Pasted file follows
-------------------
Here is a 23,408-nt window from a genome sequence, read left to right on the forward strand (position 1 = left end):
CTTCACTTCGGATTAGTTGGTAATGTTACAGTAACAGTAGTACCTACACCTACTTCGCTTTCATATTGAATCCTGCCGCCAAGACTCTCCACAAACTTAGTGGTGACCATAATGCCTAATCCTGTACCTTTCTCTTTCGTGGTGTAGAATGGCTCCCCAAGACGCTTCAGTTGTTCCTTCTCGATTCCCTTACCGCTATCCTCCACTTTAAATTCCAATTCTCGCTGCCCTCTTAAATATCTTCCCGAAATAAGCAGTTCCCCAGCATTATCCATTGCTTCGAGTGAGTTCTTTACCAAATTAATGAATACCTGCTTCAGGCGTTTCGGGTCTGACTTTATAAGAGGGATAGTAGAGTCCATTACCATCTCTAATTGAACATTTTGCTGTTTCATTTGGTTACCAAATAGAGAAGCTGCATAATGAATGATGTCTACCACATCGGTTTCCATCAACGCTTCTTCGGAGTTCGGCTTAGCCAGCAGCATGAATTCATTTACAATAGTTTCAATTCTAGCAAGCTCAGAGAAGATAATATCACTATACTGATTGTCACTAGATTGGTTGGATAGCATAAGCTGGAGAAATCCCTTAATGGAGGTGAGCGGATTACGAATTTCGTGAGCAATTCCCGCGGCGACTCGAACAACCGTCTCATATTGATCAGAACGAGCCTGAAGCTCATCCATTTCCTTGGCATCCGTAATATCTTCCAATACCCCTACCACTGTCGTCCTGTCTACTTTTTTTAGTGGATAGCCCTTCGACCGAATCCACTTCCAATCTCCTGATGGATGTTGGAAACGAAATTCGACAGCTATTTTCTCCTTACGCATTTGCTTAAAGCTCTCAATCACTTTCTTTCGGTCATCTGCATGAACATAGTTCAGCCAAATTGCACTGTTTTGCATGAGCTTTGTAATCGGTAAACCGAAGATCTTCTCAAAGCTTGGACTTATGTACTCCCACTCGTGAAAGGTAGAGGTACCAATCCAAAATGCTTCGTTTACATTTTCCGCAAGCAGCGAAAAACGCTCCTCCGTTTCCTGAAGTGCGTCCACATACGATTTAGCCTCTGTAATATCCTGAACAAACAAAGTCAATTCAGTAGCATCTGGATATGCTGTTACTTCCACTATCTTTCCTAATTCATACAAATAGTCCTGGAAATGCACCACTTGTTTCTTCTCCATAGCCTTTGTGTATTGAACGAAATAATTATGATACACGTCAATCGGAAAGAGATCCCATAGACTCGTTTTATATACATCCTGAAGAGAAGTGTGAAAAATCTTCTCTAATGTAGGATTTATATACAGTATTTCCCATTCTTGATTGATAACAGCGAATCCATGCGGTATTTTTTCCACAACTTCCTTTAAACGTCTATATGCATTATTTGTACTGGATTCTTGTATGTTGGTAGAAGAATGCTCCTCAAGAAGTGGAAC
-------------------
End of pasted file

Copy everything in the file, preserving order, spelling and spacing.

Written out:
Here is a 23,408-nt window from a genome sequence, read left to right on the forward strand (position 1 = left end):
CTTCACTTCGGATTAGTTGGTAATGTTACAGTAACAGTAGTACCTACACCTACTTCGCTTTCATATTGAATCCTGCCGCCAAGACTCTCCACAAACTTAGTGGTGACCATAATGCCTAATCCTGTACCTTTCTCTTTCGTGGTGTAGAATGGCTCCCCAAGACGCTTCAGTTGTTCCTTCTCGATTCCCTTACCGCTATCCTCCACTTTAAATTCCAATTCTCGCTGCCCTCTTAAATATCTTCCCGAAATAAGCAGTTCCCCAGCATTATCCATTGCTTCGAGTGAGTTCTTTACCAAATTAATGAATACCTGCTTCAGGCGTTTCGGGTCTGACTTTATAAGAGGGATAGTAGAGTCCATTACCATCTCTAATTGAACATTTTGCTGTTTCATTTGGTTACCAAATAGAGAAGCTGCATAATGAATGATGTCTACCACATCGGTTTCCATCAACGCTTCTTCGGAGTTCGGCTTAGCCAGCAGCATGAATTCATTTACAATAGTTTCAATTCTAGCAAGCTCAGAGAAGATAATATCACTATACTGATTGTCACTAGATTGGTTGGATAGCATAAGCTGGAGAAATCCCTTAATGGAGGTGAGCGGATTACGAATTTCGTGAGCAATTCCCGCGGCGACTCGAACAACCGTCTCATATTGATCAGAACGAGCCTGAAGCTCATCCATTTCCTTGGCATCCGTAATATCTTCCAATACCCCTACCACTGTCGTCCTGTCTACTTTTTTTAGTGGATAGCCCTTCGACCGAATCCACTTCCAATCTCCTGATGGATGTTGGAAACGAAATTCGACAGCTATTTTCTCCTTACGCATTTGCTTAAAGCTCTCAATCACTTTCTTTCGGTCATCTGCATGAACATAGTTCAGCCAAATTGCACTGTTTTGCATGAGCTTTGTAATCGGTAAACCGAAGATCTTCTCAAAGCTTGGACTTATGTACTCCCACTCGTGAAAGGTAGAGGTACCAATCCAAAATGCTTCGTTTACATTTTCCGCAAGCAGCGAAAAACGCTCCTCCGTTTCCTGAAGTGCGTCCACATACGATTTAGCCTCTGTAATATCCTGAACAAACAAAGTCAATTCAGTAGCATCTGGATATGCTGTTACTTCCACTATCTTTCCTAATTCATACAAATAGTCCTGGAAATGCACCACTTGTTTCTTCTCCATAGCCTTTGTGTATTGAACGAAATAATTATGATACACGTCAATCGGAAAGAGATCCCATAGACTCGTTTTATATACATCCTGAAGAGAAGTGTGAAAAATCTTCTCTAATGTAGGATTTATATACAGTATTTCCCATTCTTGATTGATAACAGCGAATCCATGCGGTATTTTTTCCACAACTTCCTTTAAACGTCTATATGCATTATTTGTACTGGATTCTTGTATGTTGGTAGAAGAATGCTCCTCAAGAAGTGGAAC